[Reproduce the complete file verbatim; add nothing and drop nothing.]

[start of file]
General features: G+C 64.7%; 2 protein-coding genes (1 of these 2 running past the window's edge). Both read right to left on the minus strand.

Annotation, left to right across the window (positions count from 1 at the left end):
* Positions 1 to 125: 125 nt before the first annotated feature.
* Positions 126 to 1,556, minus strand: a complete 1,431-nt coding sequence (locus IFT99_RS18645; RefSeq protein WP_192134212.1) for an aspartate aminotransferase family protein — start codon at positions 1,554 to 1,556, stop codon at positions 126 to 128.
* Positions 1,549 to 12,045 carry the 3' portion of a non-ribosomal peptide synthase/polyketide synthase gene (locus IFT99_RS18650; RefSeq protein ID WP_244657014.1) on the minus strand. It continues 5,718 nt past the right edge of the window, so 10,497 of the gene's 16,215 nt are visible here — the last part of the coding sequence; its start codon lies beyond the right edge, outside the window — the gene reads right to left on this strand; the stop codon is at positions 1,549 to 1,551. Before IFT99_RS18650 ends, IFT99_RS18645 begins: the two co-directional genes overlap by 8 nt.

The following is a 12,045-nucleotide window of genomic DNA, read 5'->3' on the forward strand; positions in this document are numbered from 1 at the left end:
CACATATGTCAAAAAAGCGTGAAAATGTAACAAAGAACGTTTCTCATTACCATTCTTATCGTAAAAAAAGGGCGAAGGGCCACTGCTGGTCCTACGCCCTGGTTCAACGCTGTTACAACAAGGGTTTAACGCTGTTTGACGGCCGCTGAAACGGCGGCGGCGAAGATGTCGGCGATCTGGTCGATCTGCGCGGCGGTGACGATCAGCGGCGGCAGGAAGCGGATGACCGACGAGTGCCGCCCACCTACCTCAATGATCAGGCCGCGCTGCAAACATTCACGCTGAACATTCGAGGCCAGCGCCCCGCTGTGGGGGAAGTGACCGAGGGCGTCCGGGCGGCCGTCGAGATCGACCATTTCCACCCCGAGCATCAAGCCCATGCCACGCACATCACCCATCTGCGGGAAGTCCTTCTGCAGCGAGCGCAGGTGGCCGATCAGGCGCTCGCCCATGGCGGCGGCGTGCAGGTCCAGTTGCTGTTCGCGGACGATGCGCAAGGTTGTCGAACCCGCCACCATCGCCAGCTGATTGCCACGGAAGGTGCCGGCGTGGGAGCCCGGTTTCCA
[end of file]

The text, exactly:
General features: G+C 64.7%; 2 protein-coding genes (1 of these 2 running past the window's edge). Both read right to left on the minus strand.

Annotation, left to right across the window (positions count from 1 at the left end):
* Positions 1 to 125: 125 nt before the first annotated feature.
* Positions 126 to 1,556, minus strand: a complete 1,431-nt coding sequence (locus IFT99_RS18645; RefSeq protein WP_192134212.1) for an aspartate aminotransferase family protein — start codon at positions 1,554 to 1,556, stop codon at positions 126 to 128.
* Positions 1,549 to 12,045 carry the 3' portion of a non-ribosomal peptide synthase/polyketide synthase gene (locus IFT99_RS18650; RefSeq protein ID WP_244657014.1) on the minus strand. It continues 5,718 nt past the right edge of the window, so 10,497 of the gene's 16,215 nt are visible here — the last part of the coding sequence; its start codon lies beyond the right edge, outside the window — the gene reads right to left on this strand; the stop codon is at positions 1,549 to 1,551. Before IFT99_RS18650 ends, IFT99_RS18645 begins: the two co-directional genes overlap by 8 nt.

The following is a 12,045-nucleotide window of genomic DNA, read 5'->3' on the forward strand; positions in this document are numbered from 1 at the left end:
CACATATGTCAAAAAAGCGTGAAAATGTAACAAAGAACGTTTCTCATTACCATTCTTATCGTAAAAAAAGGGCGAAGGGCCACTGCTGGTCCTACGCCCTGGTTCAACGCTGTTACAACAAGGGTTTAACGCTGTTTGACGGCCGCTGAAACGGCGGCGGCGAAGATGTCGGCGATCTGGTCGATCTGCGCGGCGGTGACGATCAGCGGCGGCAGGAAGCGGATGACCGACGAGTGCCGCCCACCTACCTCAATGATCAGGCCGCGCTGCAAACATTCACGCTGAACATTCGAGGCCAGCGCCCCGCTGTGGGGGAAGTGACCGAGGGCGTCCGGGCGGCCGTCGAGATCGACCATTTCCACCCCGAGCATCAAGCCCATGCCACGCACATCACCCATCTGCGGGAAGTCCTTCTGCAGCGAGCGCAGGTGGCCGATCAGGCGCTCGCCCATGGCGGCGGCGTGCAGGTCCAGTTGCTGTTCGCGGACGATGCGCAAGGTTGTCGAACCCGCCACCATCGCCAGCTGATTGCCACGGAAGGTGCCGGCGTGGGAGCCCGGTTTCCA